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I love a good cobbler, and berry cobblers are my favorite. They have all of the flavors of pie, but are so much easier to make.

Simple and healthified. This one is made simple by stirring the berry filling ingredients together right in the baking dish. I made a biscuit topping that is considerably healthier than most by using oats, flax seed and whole wheat flour. I added coconut milk & coconut oil in place of the usual butter and buttermilk; the result is a tender, flavorful cobbler topping. If you don't like the taste of coconut--no worries--you can't taste the coconut at all. This recipe is vegan, too.

Get creative with cookie cutters. To dial up the fun factor, I used cookie cutters to cut the biscuit topping into star shapes for the 4th of July. I got the idea from a cobbler recipe in Fine Cooking Magazine. You can use whatever cookie cutter shape you like to customize your cobbler for any special occasion. Heart shapes for Valentine's Day or anniversaries, egg shapes for Easter....you get the idea. You could even use ABC or 123 cookie cutters to spell out words or numbers that fit an occasion. There are endless possibilities.

view on Amazon: assorted cookie cutters, ABC cookie cutters, 123 cookie cutters

Of course, you can skip the cookie cutters and cut the biscuit dough into traditional circles (use an inverted drinking glass) or squares, if you prefer.

Nutritional Information. This cobbler has sugar, so I wouldn't call it health food. But, hey, it's dessert after all and worthy of a splurge. However, the mostly wholesome ingredients make it a better choice than most cobblers. Here's the nutritional breakdown for 1 serving (with the cobbler portioned into 16 servings): 244 calories, 7.9g fat, 187mg sodium, 42.5g carbs, 6.1g fiber 20.3g sugars, 3.1g protein; Weight Watchers PointsPlus: 7

 

Step-by-step photos for making
Berry & Oat Cookie-Cutter Cobbler

Step 1. Assemble the ingredients.

Here's what you need for the fruit filling:

  • Fresh or frozen mixed berries -- I like to use a combination of equal amounts of blueberries, raspberries, and blackberries. I choose fresh if they are ripe, sweet, and in season. More often, I use frozen berries because they are picked at their peak of ripeness and nutrition, they are convenient, and  are usually less expensive. (If you happen to live near a Costco, they often have more affordable bags of frozen organic mixed berries.) 
  • Sugar
  • Salt
  • Cornstarch
  • Fresh lemon juice

Cookie Cutter Cobbler

Here's what you need for the biscuit topping:

  • Whole wheat pastry flour (or you can use a combo of all-purpose white flour and regular whole wheat flour)
  • Flaxseed meal (same as ground flaxseed)
  • Rolled oats (old fashioned or quick)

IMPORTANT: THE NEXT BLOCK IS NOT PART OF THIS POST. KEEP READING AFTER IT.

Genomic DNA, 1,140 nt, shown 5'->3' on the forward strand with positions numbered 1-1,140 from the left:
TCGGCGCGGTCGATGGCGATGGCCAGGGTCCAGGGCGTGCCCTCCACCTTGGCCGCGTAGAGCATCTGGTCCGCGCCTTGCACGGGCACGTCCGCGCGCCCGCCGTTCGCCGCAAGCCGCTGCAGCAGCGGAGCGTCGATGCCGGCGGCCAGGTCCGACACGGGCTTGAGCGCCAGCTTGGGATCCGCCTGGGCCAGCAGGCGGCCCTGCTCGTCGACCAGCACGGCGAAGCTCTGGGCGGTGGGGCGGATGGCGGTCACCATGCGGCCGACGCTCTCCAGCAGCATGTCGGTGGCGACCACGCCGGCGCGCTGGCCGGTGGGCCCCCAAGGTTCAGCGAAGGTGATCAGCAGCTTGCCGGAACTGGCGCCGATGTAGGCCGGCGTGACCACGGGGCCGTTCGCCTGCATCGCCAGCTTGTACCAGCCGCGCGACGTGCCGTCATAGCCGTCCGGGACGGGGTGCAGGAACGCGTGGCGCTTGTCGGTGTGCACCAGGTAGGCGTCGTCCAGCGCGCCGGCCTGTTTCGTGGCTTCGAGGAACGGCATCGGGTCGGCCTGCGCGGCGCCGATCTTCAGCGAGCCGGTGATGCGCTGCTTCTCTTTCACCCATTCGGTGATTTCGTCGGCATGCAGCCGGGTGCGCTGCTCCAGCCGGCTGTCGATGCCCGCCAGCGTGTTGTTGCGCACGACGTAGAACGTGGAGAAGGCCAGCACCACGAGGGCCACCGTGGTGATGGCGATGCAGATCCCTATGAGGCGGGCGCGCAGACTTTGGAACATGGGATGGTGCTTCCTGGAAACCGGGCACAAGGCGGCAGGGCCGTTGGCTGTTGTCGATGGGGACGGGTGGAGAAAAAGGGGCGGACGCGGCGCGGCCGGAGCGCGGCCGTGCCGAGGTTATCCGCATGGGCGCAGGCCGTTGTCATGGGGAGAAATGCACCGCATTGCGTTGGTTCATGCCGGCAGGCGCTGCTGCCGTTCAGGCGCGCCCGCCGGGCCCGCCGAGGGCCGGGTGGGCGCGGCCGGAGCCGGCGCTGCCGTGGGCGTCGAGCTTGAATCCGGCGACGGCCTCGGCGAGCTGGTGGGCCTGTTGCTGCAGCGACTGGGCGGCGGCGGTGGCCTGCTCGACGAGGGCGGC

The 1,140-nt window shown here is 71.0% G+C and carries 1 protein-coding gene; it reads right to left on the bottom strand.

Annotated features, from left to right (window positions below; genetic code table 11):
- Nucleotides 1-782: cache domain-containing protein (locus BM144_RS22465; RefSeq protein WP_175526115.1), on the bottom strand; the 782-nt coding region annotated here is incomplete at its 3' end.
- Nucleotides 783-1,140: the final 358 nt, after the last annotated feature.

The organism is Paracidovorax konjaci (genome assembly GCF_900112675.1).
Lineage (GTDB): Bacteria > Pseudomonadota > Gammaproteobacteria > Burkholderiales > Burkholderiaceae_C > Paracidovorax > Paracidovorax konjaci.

• Baking powder (Oops! The corn starch pictured below should be a can of baking powder. My bad.)
  • Brown sugar
  • Cinnamon (not pictured)
  • Salt
  • Coconut oil (either in a solid or liquid state--both work fine)
  • Lite coconut milk (the canned kind found in the Asian aisle of grocery stores)
  • Demerara or coarse sugar (this gets sprinkled on top of the cobbler for adding some crunch; you can use regular granulated sugar if you don't have a coarser option)

view on Amazon:  whole wheat pastry flour, flaxseed meal, lite coconut milk, coconut oilDemerara sugar

cobbler ingredients

Step 2. Prepare the berry filling. Add the berries to a large baking dish, sprinkle on the other ingredients, stir them, and set that baby aside for now. If you are using frozen berries, they do not need to be thawed; I take them directly from the freezer and add them to my baking dish.

Cobbler_cookie_cutter_berry1_1.jpg

Step 3. Make the biscuit dough. Whisk together the dry ingredients, cut in the coconut oil with a pastry blender, and stir in the coconut milk. For tender biscuits, be careful not to overmix or overwork the dough.

view on Amazon:  wire whisk, pastry blender

cookie cutter cobbler

Step 4. Roll and cut the dough into shapes. Turn dough onto floured surface, use floured hands to press it into a ball. Pat or roll the dough to approx. 1/2" thickness, coating hands or rolling pin with flour as needed. Use cookie cutters to cut dough into shapes (you can also use an inverted drinking glass to make round shapes).  Leftover scraps of dough may be combined and rolled again to cut additional shapes if needed, depending on the surface area & size of your baking dish (the larger the dish, the more topping you'll need to cover the surface). I used 2 sizes of star-shaped cookie cutters in the photos below.